A Crash Course in Storage Area Networking (Part 4)

If you would like to read the other parts in this article series please go to:


In my previous article in this series, I talked about some of the fabric topologies that are commonly used in Storage Area Networks. In case you missed that particular article, a fabric is essentially either a single switch or a collection of switches that are joined together to form the Storage Area Network. The way in which the switches are connected forms the basis of the topologies that I discussed in the previous article.

Fibre Channel Switches

Technically a SAN can be based on either iSCSI or Fibre Channel, but Fibre Channel SANs are far more common than iSCSI SANs. Fibre Channel SANs make use of Fibre Channel switches.

Before I get too far into a discussion on Fibre Channel switches, I need to explain that although a fabric is defined as one or more switches used to form a storage area network, the fabric and the SAN are not always synonymous with one another. The fabric is the basis of the SAN, but a SAN can consist of multiple fabrics. Typically multi fabric SANs are only used in large, enterprise class organizations.

There are a couple of reasons why an organization might opt to use a multi fabric SAN. One reason has to do with storage traffic isolation. There might be situations in which an organization needs to isolate certain storage devices from everything else either for business reasons or because of a regulatory requirement.

Another reason why some organizations might choose to use a multi-fabric SAN is because doing so allows an organization to overcome limitations inherent in Fibre Channel. Like Ethernet, Fibre Channel limits the total number of switches that can be used on a network. Fibre Channel allows for up to 239 switches to be used within a single fabric.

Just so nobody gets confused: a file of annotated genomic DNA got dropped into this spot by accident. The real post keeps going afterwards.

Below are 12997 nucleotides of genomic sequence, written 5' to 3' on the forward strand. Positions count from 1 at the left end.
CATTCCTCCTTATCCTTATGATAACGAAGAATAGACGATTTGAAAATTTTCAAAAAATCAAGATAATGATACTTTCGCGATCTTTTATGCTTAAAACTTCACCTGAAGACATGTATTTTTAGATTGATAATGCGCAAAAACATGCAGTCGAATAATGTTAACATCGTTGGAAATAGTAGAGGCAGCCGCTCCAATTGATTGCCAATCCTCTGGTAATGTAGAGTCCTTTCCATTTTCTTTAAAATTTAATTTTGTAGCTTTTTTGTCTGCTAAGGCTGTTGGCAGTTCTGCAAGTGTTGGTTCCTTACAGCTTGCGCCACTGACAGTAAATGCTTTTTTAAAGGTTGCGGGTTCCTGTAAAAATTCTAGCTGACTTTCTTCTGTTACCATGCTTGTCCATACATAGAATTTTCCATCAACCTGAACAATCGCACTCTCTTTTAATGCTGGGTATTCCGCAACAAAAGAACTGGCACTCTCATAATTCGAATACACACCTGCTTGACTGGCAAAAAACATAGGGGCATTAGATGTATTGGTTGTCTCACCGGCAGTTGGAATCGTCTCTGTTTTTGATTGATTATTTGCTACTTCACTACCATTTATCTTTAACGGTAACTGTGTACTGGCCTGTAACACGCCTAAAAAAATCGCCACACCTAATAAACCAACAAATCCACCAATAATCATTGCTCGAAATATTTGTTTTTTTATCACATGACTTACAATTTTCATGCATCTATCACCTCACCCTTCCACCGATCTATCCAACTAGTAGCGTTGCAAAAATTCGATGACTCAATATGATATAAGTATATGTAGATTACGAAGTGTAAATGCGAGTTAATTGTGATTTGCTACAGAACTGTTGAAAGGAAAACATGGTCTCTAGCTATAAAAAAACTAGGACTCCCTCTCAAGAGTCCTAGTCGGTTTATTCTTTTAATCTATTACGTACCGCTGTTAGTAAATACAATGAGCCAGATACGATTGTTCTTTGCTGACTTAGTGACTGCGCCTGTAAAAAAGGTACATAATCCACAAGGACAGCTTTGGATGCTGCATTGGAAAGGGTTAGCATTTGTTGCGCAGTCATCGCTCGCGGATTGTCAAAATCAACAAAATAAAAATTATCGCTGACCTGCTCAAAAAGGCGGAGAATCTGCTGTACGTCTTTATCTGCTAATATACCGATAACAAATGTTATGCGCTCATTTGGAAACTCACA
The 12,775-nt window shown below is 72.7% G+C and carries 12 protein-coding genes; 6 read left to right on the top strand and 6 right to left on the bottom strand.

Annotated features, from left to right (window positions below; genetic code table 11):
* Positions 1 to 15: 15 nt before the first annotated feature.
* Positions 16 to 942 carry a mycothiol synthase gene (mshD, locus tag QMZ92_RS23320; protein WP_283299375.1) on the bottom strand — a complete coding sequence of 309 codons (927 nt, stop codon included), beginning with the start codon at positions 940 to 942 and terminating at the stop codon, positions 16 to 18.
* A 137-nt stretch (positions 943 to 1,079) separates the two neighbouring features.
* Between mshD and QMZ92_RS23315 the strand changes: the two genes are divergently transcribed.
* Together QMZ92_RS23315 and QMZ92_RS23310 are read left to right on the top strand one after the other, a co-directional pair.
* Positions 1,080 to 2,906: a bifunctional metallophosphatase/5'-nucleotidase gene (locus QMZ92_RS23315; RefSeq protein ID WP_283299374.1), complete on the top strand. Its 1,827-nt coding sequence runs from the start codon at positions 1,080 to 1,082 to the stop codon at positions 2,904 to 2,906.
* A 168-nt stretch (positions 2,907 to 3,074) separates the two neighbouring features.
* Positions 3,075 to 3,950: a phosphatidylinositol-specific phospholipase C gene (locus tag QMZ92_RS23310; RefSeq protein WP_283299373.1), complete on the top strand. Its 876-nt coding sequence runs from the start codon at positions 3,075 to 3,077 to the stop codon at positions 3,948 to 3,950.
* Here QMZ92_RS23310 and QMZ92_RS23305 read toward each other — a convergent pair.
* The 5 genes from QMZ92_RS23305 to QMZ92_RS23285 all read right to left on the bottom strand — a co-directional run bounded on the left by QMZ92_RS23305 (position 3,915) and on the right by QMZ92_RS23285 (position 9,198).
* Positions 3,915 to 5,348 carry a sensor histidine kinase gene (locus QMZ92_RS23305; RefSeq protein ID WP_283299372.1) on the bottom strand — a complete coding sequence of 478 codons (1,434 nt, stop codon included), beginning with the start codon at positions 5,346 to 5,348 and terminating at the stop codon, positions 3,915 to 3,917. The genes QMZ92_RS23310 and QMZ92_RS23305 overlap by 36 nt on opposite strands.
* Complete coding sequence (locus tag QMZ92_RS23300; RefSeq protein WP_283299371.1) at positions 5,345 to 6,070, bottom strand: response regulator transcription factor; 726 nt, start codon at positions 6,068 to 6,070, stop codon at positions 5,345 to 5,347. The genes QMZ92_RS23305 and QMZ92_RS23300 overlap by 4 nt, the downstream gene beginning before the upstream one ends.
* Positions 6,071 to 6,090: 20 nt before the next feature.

Given this limitation it is easy to assume that you can get away with building a single fabric SAN so long as you use fewer than 239 switches. For the most part this idea holds true, but there some additional limitations that must be taken into consideration with regard to fabric design.

Just as the Fibre Channel specification limits the number of switches that can be used within a fabric, there are also limitations to the total number of switch ports that can be supported. Therefore, if your Fibre Channel fabric is built from large switches with lots of ports then the actual number of switches that you can use will likely be far fewer than the theoretical limit of 239.

Fibre Channel Switching Basics

One of the first things that you need to know about Fibre Channel switches is that not all switches are created equally. Fibre Channel is a networking standard and every Fibre Channel switch is designed to adhere to that standard. However, many of the larger switch manufacturers incorporate proprietary features into their switches. These proprietary features are not directly supported by the Fibre Channel specification.

That being the case, the functionality that can be achieved within a SAN varies widely depending upon the switches that are used within the SAN. It is perfectly acceptable to piece a SAN together using Fibre Channel switches from multiple vendors. Doing so is fairly common in fact, simply because of how quickly some vendors offer and then discontinue various models of switches. For example, an organization might purchase a Fibre Channel switch and later decide to expand their SAN by adding an additional switch. By the time that the second switch is needed the vendor who supplied the previously existing switch might have stopped making that model of switch. Hence the organization could end up using a different model of switch from the same vendor or they might choose to use a different vendor’s switch.